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Intro to Splat (*) operator in Ruby.

I usually use following to create a bunch of array elements in Ruby.

arr = (10..50).to_a     #converting a range to an array.

Today I noticed following which performs same operation:

arr = [*10..50]       # splat operator

My reaction was :
“Awesome!!!!”

So, then, one day I took some time to investigate more on this (*) operator.
Following are few which I could come to know.

1) Generally used in “Method definition with variable no. of parameter” (I have used it but don’t know it was implementation of splat operator (^o^) )

def demo(*numbers)
  numbers.each { |num| puts "#{num}" }
end
demo(1,2,3,4)

#output
1
2
3
4

2) Converting an array into list of arguments in method calling.
In this case, the splat converts the array into method arguments.

def demo(arg1, arg2, arg3)
  puts "arg1 is #{arg1}, arg2 is #{arg2} and arg3 is #{arg3}"
end
arr = [10, 20.45, "hello"]
demo *arr

#output
arg1 is 10, arg2 is 20.45 and arg3 is hello

3) Datatype coercion
Splat operator can be used to convert interesting datatype coercion.

3.1) String into Array : Splat can also be used to coerce string values into array.

arr = *"Hello"  #=> ["Hello"]
"Hello".to_a  #=> NoMethodError: undefined method `to_a' for "Hello":String

Note : This will only create array of size 1.

3.2) Range into Array :

arr = *(10..20)     # [10, 11, 12, 13, 14, 15, 16, 17, 18, 19, 20]

Above is similar behavior as ‘arr = (10..20).to_a’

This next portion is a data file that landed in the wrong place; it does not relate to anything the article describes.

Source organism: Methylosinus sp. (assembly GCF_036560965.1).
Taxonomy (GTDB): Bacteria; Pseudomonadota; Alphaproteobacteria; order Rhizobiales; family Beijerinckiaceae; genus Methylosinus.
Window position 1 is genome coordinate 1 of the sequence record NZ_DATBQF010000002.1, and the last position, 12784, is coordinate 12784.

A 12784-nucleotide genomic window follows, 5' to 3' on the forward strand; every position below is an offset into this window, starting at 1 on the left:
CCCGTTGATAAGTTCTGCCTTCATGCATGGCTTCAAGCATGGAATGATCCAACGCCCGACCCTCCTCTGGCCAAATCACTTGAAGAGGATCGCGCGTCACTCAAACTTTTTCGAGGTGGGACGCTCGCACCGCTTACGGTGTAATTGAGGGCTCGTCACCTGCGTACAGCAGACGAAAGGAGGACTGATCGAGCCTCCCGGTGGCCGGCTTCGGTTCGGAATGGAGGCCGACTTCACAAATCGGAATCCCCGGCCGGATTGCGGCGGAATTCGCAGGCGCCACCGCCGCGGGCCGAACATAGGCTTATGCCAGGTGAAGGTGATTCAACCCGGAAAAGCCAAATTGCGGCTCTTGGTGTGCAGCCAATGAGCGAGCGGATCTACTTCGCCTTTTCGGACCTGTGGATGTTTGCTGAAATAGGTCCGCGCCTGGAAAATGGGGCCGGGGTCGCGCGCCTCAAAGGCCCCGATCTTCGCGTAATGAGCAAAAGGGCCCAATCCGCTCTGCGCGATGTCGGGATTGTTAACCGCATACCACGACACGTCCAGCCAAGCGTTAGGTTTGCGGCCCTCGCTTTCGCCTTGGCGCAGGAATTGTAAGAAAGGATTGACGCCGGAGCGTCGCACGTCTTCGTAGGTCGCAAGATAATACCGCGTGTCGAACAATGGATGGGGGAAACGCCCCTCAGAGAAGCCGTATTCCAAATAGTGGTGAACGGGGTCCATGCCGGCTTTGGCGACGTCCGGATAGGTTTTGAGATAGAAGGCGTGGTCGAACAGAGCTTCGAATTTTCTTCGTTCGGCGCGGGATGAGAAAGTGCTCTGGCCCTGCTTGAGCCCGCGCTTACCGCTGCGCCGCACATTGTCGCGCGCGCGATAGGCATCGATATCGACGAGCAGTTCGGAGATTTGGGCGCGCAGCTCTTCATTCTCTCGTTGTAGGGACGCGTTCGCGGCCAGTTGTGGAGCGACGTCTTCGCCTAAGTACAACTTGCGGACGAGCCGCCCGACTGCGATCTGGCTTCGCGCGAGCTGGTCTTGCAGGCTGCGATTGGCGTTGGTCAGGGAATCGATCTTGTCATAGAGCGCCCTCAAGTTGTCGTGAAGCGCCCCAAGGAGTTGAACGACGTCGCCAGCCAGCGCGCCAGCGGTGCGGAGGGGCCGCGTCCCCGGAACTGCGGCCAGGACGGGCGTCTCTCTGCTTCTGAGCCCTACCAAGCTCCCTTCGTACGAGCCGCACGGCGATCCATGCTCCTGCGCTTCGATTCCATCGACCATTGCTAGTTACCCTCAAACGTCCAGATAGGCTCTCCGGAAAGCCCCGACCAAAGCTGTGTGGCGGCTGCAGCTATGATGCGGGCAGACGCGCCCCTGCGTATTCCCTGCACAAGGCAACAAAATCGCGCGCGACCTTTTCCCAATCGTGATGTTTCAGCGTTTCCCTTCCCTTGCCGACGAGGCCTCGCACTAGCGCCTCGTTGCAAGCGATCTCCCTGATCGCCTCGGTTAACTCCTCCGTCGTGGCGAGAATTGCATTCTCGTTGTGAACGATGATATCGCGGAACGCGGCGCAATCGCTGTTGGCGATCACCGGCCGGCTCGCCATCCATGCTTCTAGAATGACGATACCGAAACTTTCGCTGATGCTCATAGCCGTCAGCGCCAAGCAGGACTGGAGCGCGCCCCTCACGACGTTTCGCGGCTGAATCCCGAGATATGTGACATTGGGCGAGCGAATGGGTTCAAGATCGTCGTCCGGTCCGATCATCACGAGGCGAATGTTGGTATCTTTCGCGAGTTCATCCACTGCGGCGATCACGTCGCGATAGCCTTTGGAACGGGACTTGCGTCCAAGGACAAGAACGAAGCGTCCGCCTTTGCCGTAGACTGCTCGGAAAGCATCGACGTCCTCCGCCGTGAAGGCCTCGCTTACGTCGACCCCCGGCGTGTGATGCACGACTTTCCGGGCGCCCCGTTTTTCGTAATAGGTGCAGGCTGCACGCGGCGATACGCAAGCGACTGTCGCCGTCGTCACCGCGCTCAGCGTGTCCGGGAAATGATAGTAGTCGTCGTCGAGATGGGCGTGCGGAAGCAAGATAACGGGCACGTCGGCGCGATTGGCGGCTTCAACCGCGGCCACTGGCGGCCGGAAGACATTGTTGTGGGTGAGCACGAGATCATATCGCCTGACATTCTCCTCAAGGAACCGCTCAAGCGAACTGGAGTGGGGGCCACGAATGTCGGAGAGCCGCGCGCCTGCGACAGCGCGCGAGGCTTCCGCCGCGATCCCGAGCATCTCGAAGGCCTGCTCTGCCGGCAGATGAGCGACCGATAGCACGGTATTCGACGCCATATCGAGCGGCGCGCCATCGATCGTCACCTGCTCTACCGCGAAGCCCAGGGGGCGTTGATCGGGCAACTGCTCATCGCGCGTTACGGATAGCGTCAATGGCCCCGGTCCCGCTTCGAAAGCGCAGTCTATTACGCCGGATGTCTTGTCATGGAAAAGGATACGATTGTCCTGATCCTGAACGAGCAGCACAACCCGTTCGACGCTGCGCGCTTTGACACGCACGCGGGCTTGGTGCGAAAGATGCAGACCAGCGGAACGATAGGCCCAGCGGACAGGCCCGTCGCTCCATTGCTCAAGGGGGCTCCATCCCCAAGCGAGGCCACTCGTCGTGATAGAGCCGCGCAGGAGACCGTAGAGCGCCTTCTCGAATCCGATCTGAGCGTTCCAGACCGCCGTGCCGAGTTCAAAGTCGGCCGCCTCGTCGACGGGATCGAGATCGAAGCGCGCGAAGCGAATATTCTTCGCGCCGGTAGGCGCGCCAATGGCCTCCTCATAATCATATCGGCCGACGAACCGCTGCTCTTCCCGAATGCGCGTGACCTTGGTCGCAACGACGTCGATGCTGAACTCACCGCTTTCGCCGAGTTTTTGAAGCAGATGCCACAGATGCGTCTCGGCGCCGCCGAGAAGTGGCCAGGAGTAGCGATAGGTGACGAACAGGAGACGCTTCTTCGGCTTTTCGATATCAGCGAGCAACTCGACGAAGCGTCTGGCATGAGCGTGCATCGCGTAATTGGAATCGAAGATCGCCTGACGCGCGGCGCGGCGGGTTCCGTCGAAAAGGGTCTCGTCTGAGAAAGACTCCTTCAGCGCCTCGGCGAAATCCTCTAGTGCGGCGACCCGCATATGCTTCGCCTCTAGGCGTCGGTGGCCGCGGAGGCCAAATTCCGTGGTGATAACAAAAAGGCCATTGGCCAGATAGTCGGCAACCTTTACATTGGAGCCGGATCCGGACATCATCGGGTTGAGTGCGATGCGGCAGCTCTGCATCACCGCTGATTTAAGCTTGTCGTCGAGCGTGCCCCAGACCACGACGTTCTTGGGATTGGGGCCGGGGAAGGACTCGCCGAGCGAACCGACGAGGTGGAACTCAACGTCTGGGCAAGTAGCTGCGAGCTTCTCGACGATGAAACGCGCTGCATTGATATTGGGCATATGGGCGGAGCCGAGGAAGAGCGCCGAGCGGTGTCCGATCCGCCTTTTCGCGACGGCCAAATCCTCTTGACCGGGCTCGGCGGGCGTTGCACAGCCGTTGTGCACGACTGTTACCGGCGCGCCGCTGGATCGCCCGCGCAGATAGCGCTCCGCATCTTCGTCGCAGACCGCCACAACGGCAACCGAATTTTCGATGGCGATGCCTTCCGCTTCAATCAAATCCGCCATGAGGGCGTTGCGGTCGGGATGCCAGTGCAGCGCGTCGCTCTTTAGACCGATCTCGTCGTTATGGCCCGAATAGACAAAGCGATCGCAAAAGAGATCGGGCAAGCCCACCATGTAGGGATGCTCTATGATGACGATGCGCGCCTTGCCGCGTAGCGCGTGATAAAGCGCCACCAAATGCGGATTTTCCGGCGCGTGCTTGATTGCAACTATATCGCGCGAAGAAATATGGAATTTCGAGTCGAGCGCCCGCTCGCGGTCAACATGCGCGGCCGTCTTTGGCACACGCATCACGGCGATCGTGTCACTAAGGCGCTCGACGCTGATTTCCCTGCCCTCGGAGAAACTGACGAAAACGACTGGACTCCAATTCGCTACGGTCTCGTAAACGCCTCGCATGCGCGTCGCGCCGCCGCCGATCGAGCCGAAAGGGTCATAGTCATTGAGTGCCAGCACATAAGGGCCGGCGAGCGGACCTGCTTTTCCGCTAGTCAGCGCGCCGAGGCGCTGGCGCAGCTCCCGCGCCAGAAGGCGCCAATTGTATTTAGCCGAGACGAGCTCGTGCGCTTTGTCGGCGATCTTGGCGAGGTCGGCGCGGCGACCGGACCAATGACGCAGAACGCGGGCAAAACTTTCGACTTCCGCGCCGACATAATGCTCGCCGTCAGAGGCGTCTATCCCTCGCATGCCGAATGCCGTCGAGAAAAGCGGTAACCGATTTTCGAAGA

3.3) Hash into an Array:

arr = *{ :a => "111", :b => "222" }    # [[:a, "111"], [:b, "222"]]

Note : Use ‘Hash[*arr.flatten]’ to reverse it.

4) Use in ‘case’ statement :

male = ["ram", "rahul", "karan"]
female = ["kareena", "aish", "juhi", "katerina"]
person = "aish"

case person
when *male
  puts "Male"
when *female
  puts "Female"
end

#output
Female

5) Interesting Array data retrieval:

arr = ["one", "two", "three", "four"]

first, *others = arr         #first = "one", others = ["two", "three", "four"]
*others, last = arr          #others = ["one", "two", "three"] , last = "four"
first, *center, last = arr   #first = "one", center = ["two", "three"], last = "four"  

Ruby Quirks (You would amaze at first point)

Right now i am at the stage of learning. (I guess this line applies to every people who are associated with ruby (^o^) since learning never ends )

While studying Ruby i am finding(**still continuing) that language looks quite simple but has its own complex and hidden secrets.

So, i am writing my experience of unexpected or peculiar behavior (Quirks) i have observed or will be going in future in this post.

1) Why following statement results into ‘nil’ ?

expand = defined?( expand ) ? expand : true

Assume that expand encountered here for the first time.

2) In the following Ruby code, x gets the value nil and pqr remains an undefined local variable. Why?

if false
  x = pqr
end
puts x
puts pqr

3) What is happening in following code and why, how?

x = 5
y = 10
x, y = y, x
puts x
puts y

4) Why expression 1 == 1.0 evaluates to true ?
Check following irb session:

> 1.class   #output Fixnum
> 1.0.class #output Float
> 1 == 1.0  #output true

5) In case of multiple values at right hand side(RHS) of assignment, the rules of parallel assignment come into play. First, all the RHS values evaluated, left to right, and collected into an array (unless they are already an array). This array will be the eventual value returned by the overall assignment. Next, the left hand side (lhs) is inspected. If it contains a single element, the array is assigned to that element otherwise values get corresponding assignment.

a = 1, 2, 3, 4             # => a == [1, 2, 3, 4]  
b = [1, 2, 3, 4] (Array)   # => b == [1, 2, 3, 4]  
c,d = 1,2,3,4              # => c = 1, d = 2